Pass the negative impact conventional cauliflower has on the environment through to its price, and this price ends up being much higher than that of its organic counterpart. This is according to a practical case in ABN AMRO's True Cost Accounting report. Nine out of ten Dutch people think that over the next five years they will have to pay more for groceries in order to save the environment. Only a minority, 37% of consumers, firmly believe in this. However, 50% of people are willing to pay for sustainably produced fresh fruit and vegetables.
ABN AMRO tasked PanelWizard to do research among 2.065 consumers. Currently, the price consumers pay for food does not take "social costs" into account. Consumers, producers, and supermarkets are unaware of these hidden costs. These costs include factors such as CO2 emissions and the decline of biodiversity surrounding agricultural fields.
There is a growing awareness that the environmental impact of food production needs to be reduced. This ever-increasing awareness means True Cost Accounting (TCA) is receiving more interest. This is according to ABN AMRO's latest report. TCA discloses both a company's positive and negative impact on the environment. By expressing this impact in monetary terms, it becomes more clear which products cause pollution.
Consumers want extra costs to ensure increased sustainability in supply chains
ABN AMRO expects TCA's importance to increase significantly over the coming five years. "TCA is still being developed. However, we view it as an important way to place an economic value on a food product's positive and negative social effects. These products can then be weighed up against each other. Polluting products will receive a higher price tag on balance. This makes them less attractive. This higher cost can be directly passed on to the supermarket price. It can also serve as a 'shadow price'. Based on this shadow price, farmers, processors, and supermarkets can enter into discussions. These talks can be to formulate concrete actions to create sustainability", says Rob Morren, ABN AMRO's Sector Banker for Food.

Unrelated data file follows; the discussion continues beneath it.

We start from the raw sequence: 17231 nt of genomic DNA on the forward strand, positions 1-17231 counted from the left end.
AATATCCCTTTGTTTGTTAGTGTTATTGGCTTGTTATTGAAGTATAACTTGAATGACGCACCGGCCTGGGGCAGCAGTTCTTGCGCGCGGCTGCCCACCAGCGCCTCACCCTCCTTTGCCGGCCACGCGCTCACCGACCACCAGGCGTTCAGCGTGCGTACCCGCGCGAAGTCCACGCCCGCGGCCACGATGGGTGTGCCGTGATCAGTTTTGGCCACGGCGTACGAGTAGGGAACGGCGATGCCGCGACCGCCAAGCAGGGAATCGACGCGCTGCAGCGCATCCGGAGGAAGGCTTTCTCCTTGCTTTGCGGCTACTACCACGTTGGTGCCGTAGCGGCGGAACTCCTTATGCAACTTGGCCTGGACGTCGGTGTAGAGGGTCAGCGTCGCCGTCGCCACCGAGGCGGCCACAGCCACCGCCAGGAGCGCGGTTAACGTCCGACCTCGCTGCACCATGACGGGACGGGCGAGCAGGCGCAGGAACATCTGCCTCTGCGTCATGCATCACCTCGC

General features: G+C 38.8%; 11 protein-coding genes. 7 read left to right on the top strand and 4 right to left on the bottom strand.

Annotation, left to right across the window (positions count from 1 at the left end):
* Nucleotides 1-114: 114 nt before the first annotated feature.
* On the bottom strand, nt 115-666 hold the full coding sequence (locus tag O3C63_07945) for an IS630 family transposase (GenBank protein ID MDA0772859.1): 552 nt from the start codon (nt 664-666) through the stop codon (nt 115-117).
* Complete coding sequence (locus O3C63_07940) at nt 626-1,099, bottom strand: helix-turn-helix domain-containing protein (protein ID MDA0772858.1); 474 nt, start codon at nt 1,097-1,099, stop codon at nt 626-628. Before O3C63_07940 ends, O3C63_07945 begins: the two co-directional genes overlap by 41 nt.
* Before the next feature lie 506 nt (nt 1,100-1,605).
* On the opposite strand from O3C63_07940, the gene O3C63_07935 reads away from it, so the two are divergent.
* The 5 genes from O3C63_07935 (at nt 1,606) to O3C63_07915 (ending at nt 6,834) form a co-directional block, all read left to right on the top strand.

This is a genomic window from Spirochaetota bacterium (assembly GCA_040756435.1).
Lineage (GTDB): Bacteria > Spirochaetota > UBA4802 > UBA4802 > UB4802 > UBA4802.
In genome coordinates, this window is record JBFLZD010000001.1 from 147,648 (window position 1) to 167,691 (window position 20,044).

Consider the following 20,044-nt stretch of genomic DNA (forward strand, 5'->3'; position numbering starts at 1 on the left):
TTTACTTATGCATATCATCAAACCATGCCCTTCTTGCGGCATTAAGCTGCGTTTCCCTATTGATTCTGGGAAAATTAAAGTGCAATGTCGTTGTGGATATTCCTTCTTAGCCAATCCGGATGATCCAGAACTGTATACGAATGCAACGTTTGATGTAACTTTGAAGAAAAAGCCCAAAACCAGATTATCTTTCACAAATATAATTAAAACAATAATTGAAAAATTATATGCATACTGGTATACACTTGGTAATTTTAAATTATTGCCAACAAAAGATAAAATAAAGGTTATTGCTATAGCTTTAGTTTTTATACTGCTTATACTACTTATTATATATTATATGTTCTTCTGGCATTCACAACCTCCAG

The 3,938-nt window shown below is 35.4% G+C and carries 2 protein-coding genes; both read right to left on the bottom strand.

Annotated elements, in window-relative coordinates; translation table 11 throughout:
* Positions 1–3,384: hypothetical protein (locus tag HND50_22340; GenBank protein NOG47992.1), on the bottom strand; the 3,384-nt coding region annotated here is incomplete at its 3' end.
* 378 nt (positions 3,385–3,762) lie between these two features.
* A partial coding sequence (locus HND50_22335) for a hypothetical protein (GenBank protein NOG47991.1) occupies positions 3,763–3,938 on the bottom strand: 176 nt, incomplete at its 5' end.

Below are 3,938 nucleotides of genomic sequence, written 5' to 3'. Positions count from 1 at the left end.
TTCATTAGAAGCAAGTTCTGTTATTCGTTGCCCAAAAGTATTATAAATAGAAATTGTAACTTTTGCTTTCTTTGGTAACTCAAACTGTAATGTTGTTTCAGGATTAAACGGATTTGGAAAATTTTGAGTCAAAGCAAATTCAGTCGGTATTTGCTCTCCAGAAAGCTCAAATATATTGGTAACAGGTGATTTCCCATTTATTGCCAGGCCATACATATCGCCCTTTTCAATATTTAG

"TCA offers all parties the opportunity to make well-considered production and buying choices. Consumers are, however, still reluctant to pay more for less sustainable products. They want to be sure that the extra costs they are paying will actually be used to create more sustainability. They do not want them to be used to increase the profit margins of parties in the chain."
Source: ABN AMRO